Joining the freelance council board in late 2019 was like being elected to “the term that never was,” as one colleague said. We only ever all met once, and everything that might have been on the agenda wasn’t. Do-over please. If I get a chance at a second term, I’d like to explore possibilities for expanded, in-depth professional development, either free or at reduced costs. The webinars put on by SATW have been a great asset to all members, including us freelancers. But there are many kinds of hands-on skills that need more than an hour-long online session.
Maybe we tack a two-day session onto the next domestic meeting and bring in a videographer to make us all better at producing website videos. Actual hands-on shooting, editing and production, with an expert along from start to finish. Or writing refresher courses with time to actually try out new story approaches and get one-on-one feedback. I myself have taught editing and headline writing, among other skills, at the university level, and I could see a whole day devoted to things like nut grafs, anecdotal ledes, headline writing, fact-checking, and web-specific styles, all with time for trying things out and getting feedback. In person. I’m an old-school journalist (25+ years) with a keen understanding that reinvention is what makes the future brighter.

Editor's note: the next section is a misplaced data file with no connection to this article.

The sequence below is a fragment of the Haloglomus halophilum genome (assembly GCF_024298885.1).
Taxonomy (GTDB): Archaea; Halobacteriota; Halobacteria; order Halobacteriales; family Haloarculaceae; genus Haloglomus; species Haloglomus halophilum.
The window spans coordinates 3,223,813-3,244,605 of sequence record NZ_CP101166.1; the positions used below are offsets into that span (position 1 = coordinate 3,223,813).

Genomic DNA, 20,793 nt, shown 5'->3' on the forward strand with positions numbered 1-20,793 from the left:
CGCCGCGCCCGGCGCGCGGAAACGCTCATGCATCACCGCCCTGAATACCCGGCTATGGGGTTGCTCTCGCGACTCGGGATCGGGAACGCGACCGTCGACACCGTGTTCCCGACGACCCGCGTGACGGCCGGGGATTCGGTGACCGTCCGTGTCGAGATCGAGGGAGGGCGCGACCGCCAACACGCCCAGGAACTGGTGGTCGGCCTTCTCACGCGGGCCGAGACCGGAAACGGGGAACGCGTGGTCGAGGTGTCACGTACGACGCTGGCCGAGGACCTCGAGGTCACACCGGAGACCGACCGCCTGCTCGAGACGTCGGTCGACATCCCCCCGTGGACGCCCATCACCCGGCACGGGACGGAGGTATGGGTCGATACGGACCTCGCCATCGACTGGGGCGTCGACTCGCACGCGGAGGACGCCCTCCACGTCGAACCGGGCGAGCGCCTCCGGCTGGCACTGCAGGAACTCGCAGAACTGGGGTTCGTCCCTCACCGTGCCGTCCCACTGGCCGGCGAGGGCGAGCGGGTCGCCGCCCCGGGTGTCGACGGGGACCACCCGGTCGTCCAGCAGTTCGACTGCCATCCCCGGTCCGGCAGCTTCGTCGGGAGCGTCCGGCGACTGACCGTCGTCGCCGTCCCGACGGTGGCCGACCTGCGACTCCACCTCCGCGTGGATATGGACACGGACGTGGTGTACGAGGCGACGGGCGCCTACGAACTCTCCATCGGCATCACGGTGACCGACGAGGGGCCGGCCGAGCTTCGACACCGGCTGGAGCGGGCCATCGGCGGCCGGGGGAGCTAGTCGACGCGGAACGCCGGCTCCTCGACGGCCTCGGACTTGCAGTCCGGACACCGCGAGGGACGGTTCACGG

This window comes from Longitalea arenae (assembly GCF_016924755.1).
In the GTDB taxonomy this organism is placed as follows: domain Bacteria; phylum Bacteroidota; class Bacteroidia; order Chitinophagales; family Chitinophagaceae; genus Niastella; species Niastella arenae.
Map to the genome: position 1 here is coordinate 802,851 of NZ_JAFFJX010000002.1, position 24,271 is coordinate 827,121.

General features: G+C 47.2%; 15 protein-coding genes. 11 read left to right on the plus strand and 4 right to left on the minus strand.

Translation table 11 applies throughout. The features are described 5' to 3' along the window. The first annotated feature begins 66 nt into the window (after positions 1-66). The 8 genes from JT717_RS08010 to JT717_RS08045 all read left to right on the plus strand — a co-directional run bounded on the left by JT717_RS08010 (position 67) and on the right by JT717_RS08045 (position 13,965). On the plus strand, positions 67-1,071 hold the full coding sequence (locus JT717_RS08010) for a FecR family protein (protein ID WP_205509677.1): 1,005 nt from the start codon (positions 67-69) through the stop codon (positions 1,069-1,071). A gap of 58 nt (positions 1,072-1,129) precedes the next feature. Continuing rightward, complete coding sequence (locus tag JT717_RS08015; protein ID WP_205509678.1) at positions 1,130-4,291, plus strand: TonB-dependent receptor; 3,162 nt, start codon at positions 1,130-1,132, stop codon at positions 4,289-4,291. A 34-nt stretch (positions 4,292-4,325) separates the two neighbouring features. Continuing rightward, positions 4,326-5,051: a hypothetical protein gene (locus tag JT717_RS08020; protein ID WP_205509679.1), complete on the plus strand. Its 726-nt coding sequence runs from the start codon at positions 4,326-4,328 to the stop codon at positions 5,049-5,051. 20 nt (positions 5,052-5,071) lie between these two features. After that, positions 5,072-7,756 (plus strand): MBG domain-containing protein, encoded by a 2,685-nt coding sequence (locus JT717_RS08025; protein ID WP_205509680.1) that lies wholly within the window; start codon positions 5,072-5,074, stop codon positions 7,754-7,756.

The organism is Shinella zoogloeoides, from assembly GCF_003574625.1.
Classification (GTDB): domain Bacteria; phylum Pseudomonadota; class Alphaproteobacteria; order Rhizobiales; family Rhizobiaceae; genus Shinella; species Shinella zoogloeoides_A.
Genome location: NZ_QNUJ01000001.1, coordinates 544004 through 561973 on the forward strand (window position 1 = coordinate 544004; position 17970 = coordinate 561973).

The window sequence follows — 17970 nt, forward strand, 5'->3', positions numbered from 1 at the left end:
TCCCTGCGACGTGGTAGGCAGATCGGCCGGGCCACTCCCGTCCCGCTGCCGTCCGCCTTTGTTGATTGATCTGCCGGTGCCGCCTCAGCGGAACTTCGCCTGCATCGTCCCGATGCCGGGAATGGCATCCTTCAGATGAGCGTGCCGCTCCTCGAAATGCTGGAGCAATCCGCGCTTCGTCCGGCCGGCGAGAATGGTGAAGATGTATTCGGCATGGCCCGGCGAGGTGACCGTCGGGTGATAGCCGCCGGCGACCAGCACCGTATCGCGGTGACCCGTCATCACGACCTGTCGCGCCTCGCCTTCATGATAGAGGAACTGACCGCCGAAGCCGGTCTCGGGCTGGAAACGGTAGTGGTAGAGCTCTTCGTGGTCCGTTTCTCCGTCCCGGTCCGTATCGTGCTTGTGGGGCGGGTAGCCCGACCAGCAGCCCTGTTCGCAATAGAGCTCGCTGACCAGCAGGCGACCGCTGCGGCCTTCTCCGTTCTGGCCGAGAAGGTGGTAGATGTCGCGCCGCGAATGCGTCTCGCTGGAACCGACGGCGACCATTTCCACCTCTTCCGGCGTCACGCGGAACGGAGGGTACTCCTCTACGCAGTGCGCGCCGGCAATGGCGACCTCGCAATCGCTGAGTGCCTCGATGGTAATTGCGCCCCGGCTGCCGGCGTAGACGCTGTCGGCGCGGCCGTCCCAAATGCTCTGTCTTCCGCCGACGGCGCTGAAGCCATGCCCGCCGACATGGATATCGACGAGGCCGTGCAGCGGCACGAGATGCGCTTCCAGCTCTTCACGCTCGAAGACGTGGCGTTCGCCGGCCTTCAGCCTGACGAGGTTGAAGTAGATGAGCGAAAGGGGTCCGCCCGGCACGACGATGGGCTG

But I’m also dedicated to the knowledge that those valuable skills I learned so many years ago are as relevant today as ever. For those of you who don’t know me, I’m a Chicagoan through and through, proud of my Midwest roots and my time covering just about everything for The Associated Press, Minneapolis’ Star Tribune and Chicago Tribune. My last two gigs at Chicago Tribune were Travel and Books. How lucky was I? I’ve taught journalism at Northwestern and DePaul universities. I’m also an independent thinker and OK with bucking the trends. I welcome your consideration.